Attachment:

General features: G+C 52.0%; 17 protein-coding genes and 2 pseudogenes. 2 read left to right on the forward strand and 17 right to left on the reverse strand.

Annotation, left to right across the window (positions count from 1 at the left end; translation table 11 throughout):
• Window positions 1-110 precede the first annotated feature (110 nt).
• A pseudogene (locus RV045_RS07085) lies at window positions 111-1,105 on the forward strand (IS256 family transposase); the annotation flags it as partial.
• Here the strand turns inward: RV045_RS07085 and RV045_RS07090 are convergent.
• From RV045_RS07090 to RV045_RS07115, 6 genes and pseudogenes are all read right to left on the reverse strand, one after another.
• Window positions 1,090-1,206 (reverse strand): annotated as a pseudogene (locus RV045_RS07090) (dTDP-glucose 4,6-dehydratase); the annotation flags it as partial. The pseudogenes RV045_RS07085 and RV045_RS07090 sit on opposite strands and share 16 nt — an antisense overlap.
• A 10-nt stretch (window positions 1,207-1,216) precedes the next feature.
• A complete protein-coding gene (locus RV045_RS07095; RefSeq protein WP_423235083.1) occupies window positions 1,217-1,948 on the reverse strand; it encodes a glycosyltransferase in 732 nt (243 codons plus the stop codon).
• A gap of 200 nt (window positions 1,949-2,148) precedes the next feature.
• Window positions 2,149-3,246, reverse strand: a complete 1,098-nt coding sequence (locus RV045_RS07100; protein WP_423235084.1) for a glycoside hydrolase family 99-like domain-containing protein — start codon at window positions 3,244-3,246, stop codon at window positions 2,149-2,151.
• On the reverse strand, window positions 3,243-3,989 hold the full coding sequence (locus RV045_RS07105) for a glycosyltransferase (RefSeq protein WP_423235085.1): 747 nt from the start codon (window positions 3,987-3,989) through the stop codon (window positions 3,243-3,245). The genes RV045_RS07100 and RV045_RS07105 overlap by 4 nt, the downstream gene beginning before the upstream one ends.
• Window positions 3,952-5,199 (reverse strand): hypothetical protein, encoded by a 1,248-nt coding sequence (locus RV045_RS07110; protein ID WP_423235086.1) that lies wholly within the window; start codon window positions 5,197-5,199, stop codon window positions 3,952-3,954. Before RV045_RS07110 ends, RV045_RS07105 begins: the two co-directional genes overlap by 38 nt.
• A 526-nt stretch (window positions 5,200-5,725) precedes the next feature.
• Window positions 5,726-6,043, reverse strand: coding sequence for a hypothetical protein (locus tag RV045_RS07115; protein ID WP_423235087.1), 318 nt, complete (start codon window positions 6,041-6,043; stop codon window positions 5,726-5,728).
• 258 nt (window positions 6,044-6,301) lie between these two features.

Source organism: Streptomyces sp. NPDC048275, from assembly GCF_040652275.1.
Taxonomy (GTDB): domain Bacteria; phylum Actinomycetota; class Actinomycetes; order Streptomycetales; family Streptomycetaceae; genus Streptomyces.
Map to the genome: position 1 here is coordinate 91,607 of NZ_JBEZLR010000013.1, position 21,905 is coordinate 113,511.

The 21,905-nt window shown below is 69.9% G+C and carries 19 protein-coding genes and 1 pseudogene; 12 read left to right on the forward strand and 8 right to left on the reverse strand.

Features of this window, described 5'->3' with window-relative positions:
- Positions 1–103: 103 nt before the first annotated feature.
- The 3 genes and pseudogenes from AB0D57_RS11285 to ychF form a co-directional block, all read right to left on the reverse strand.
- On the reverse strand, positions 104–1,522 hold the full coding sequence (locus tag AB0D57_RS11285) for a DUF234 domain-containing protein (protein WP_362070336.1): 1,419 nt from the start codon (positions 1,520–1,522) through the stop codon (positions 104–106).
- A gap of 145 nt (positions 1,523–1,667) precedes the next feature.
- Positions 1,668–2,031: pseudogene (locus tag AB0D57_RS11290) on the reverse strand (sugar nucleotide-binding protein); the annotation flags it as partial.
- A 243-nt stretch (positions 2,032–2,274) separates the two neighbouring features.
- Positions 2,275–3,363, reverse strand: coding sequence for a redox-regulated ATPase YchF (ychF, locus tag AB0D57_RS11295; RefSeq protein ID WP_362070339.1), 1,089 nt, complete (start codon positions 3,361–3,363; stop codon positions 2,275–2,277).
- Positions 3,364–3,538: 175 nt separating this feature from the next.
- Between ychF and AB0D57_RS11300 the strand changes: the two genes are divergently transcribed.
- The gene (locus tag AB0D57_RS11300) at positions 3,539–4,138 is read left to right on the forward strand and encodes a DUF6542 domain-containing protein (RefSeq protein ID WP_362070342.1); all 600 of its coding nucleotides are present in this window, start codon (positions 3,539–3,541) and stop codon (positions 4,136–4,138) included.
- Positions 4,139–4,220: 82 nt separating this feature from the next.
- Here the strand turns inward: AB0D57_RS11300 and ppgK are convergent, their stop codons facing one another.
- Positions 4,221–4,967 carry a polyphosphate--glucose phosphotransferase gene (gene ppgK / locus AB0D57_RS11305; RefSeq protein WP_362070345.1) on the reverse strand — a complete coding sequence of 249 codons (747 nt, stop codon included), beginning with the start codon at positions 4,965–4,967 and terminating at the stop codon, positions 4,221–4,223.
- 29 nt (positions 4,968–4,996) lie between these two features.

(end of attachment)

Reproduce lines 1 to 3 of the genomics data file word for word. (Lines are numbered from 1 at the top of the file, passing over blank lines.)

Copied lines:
General features: G+C 52.0%; 17 protein-coding genes and 2 pseudogenes. 2 read left to right on the forward strand and 17 right to left on the reverse strand.

Annotation, left to right across the window (positions count from 1 at the left end; translation table 11 throughout):
• Window positions 1-110 precede the first annotated feature (110 nt).